“Yes, I did.”

“No, you didn’t.”

“I did. I was sitting on the stool right there, and you were making eggs, and I said, ‘I’m going out with the girls,’ and you said—”

“No. You thought you told me, but you didn’t.”

We stare hotly at each other. This works both ways, just so you know. He’ll say, “I told you I have a union meeting,” and I’ll say, “No, you didn’t,” and we go back and forth, each convinced to our dying breath that we are right. (The staring hotly gets kind of fun, to be honest.)

UnknownThe Why Can’t You Do It My Way? Behold, the bed. It’s not that hard to make. A man who can build a house and fix a car and bandage a wound should be able to make a bed without it looking like a two-year-old tried to help Mommy. I think McIrish does this to spite me. I know I use soap on the cast iron frying pans to spite him. Listen. That “seasoning”? It’s grease. I wash the pan with detergent, then dry it, then rub a little olive oil on it. If we lived in medieval times, McIrish would cut off my hand for this offense. But ha! I still do it! I’m fifty years old! I know how to wash a pan!

Unknown-1The Call Your Mother. Clearly, it is McIrish who must call his mother, since I see mine almost every day. I say, “Call your mother. She loves you.” He says, “I will.” A week passes. I remind him to call his mother, as she is sweet and wonderful and he in fact loves her very much. “I will,” he snaps.

“When? Before her death?”

He glares at me hotly. I glare back. I remind him that I too have a son who had better call me at least once a week or I will lay all that blame at McIrish’s feet, since he didn’t call his mother enough. He picks up the phone and has a lovely chat with his mom.

The thing is, we’ve been married long enough that these fights are pretty much autopilot. I don’t expect McIrish to remember everything I’ve ever said (though he should), and he doesn’t expect me to buy into the seasoning argument. S’okay. Keeps things spicy.

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Fly the friendly skies

I love airports. O’Hare is a special favorite, there in the heartland, and that’s where I am now, sitting in a Chili’s, drinking bad coffee, about to head for Savannah via Milwaukee, where I spent a lovely, wonderful weekend with readers and writers at the Barbara Vey Reader Appreciation Weekend.

The first time I flew somewhere as an author, I didn’t know how to go through security. I was so nervous…that person who didn’t realize you couldn’t take hairspray on a carry-on unless it was travel size, who didn’t have her license ready. That was 9 years ago…I’ve been on an awful lot of flights since. This morning, the guy at security said, “Been at this rodeo a few times, have you?”

I guess I’m an experienced flyer now. I know how to pack, and I know how to read signs, and where you can actually sit down and be served a meal. Once, I went to one of those massage places between a long layover and had a chair massage. I know that Seattle has the best restaurants. I know how to get free wifi.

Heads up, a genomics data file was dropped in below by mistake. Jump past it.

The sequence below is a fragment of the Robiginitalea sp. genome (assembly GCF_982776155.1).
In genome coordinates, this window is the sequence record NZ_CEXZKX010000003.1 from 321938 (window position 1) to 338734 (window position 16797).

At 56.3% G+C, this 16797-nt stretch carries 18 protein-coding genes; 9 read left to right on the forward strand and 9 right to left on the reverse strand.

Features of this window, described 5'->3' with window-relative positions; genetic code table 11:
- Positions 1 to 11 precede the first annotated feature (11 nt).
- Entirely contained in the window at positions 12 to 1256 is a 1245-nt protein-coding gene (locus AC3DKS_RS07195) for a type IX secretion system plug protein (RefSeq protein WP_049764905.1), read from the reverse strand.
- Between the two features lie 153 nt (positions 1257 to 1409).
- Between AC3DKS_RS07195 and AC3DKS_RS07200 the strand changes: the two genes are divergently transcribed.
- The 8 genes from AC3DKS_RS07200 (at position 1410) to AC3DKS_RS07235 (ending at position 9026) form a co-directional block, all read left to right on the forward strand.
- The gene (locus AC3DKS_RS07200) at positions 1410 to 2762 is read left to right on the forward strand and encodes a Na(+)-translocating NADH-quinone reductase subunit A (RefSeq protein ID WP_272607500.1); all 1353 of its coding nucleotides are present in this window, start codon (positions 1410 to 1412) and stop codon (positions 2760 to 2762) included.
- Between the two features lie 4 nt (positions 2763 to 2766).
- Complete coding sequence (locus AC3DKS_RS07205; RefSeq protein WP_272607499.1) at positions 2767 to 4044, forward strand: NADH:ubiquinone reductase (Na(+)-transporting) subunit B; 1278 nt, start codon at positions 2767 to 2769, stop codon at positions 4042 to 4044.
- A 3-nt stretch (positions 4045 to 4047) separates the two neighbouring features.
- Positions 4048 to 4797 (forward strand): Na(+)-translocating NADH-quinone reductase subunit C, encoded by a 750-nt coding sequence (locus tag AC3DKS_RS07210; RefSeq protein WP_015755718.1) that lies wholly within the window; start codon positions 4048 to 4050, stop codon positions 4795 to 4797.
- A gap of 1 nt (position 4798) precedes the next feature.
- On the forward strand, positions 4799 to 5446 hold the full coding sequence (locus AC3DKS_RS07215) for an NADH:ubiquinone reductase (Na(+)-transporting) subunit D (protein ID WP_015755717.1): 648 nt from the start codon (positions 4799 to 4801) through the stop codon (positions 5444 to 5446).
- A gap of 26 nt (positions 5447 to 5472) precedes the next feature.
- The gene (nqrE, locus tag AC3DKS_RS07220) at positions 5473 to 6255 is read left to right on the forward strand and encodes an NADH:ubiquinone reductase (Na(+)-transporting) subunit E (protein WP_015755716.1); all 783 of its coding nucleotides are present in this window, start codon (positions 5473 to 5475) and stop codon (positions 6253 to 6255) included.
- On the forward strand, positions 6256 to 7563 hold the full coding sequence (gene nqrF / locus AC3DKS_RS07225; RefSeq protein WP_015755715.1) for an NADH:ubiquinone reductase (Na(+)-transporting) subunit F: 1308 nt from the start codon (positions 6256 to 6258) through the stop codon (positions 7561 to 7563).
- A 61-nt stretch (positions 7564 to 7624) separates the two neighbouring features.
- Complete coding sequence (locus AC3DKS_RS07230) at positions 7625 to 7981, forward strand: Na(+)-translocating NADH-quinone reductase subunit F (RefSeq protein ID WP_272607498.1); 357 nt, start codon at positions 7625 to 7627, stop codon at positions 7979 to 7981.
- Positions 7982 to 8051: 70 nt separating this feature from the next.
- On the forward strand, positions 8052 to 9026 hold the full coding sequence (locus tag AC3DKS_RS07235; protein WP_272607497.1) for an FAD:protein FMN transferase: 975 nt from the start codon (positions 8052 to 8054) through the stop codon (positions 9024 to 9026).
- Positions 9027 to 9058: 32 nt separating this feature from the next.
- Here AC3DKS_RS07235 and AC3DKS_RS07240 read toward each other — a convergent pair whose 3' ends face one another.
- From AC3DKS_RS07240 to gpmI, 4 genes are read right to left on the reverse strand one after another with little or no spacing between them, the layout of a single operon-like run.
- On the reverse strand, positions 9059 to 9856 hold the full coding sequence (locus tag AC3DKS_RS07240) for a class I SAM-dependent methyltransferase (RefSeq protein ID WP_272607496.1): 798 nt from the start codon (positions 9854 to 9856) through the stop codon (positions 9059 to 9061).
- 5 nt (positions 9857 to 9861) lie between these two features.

But the wonder of flying never leaves me. All those people, going all those places. Home, or to a wedding or funeral, or a vacation, or to a meeting or job interview. It’s the best place to watch people, which is a great hobby of mine…What does that woman decked out in Coach and Prada do for a living? That sixty-something flight attendant…wonder what her favorite place is? The people who can go through the restricted access doors…what’s back there? The couple with the baby of a different race.

And the captains. I wonder if they’re overtired or if they’ve been drinking, if they still love their jobs, if they could pull a Captain Sully if need be. I feel very safe in the air, as well as that fatalistic view of “Everyone dies someday.” I hope I’d have time to call my family. I hope I’d be calm and comforting to my seatmates. Clearly, I’ve thought about it a lot. : )

Well, it’s time for me to head off, gang! Hope that wherever you are, you’re having a wonderful day. And stay tuned to my Facebook page for pictures of beautiful Savannah, Georgia!

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The gift

harriet_the_spy.jpg.size.xxlarge.letterboxI straddle the generational line in my extended family. Some of my aunts and uncles are closer to my age than my mother’s. I have one uncle who’s two years older than I am; my grandparents were only in their 40s when I was born. I have 25 first cousins; I’m three years older than my oldest, and 33 years older than my youngest.

When I was a kid, the grownups would crowd into one room, chattering and laughing and bickering, and I’d herd the little ones in the next. I was old enough to understand the adults’ discussion, but I wasn’t quite allowed. Besides, I loved kids even then, and my cousins loved me back.

As I gave horsey rides to my cousins or played chess or read to them, I’d listen to the grownups, their stories and jokes, always feeling a little melancholy that I was still in the other room, never quite cool enough to be with the grownups.

It’s a dynamic that’s still true today in some ways; we never outgrow our childhood identities within our family. I don’t think I’m viewed as a good mom or a successful author in my extended family; I’m just Kristan, the sweet, dorky kid who was so good at babysitting. One of my uncles once said to me, “Of all the people in the family to be a writer, who could’ve guessed it would be you?” Insulting, but there you have it.